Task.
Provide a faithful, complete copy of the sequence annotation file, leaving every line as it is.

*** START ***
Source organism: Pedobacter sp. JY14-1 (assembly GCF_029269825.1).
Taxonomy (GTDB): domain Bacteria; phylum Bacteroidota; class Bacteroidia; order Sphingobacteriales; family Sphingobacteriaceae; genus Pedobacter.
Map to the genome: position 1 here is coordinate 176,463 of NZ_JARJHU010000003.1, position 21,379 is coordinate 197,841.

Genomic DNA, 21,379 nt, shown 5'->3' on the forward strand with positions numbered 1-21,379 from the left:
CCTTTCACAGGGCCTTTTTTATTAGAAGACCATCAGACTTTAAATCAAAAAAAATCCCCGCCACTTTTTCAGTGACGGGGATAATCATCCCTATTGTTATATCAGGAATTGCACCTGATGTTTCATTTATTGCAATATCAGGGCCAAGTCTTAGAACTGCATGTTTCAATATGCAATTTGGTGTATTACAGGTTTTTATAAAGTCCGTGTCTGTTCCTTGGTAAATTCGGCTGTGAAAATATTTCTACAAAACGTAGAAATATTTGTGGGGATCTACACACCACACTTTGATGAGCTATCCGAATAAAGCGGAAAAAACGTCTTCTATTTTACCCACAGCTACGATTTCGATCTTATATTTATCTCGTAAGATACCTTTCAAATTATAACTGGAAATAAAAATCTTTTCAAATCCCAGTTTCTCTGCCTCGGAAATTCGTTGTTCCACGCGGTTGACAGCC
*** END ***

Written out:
Source organism: Pedobacter sp. JY14-1 (assembly GCF_029269825.1).
Taxonomy (GTDB): domain Bacteria; phylum Bacteroidota; class Bacteroidia; order Sphingobacteriales; family Sphingobacteriaceae; genus Pedobacter.
Map to the genome: position 1 here is coordinate 176,463 of NZ_JARJHU010000003.1, position 21,379 is coordinate 197,841.

Genomic DNA, 21,379 nt, shown 5'->3' on the forward strand with positions numbered 1-21,379 from the left:
CCTTTCACAGGGCCTTTTTTATTAGAAGACCATCAGACTTTAAATCAAAAAAAATCCCCGCCACTTTTTCAGTGACGGGGATAATCATCCCTATTGTTATATCAGGAATTGCACCTGATGTTTCATTTATTGCAATATCAGGGCCAAGTCTTAGAACTGCATGTTTCAATATGCAATTTGGTGTATTACAGGTTTTTATAAAGTCCGTGTCTGTTCCTTGGTAAATTCGGCTGTGAAAATATTTCTACAAAACGTAGAAATATTTGTGGGGATCTACACACCACACTTTGATGAGCTATCCGAATAAAGCGGAAAAAACGTCTTCTATTTTACCCACAGCTACGATTTCGATCTTATATTTATCTCGTAAGATACCTTTCAAATTATAACTGGAAATAAAAATCTTTTCAAATCCCAGTTTCTCTGCCTCGGAAATTCGTTGTTCCACGCGGTTGACAGCC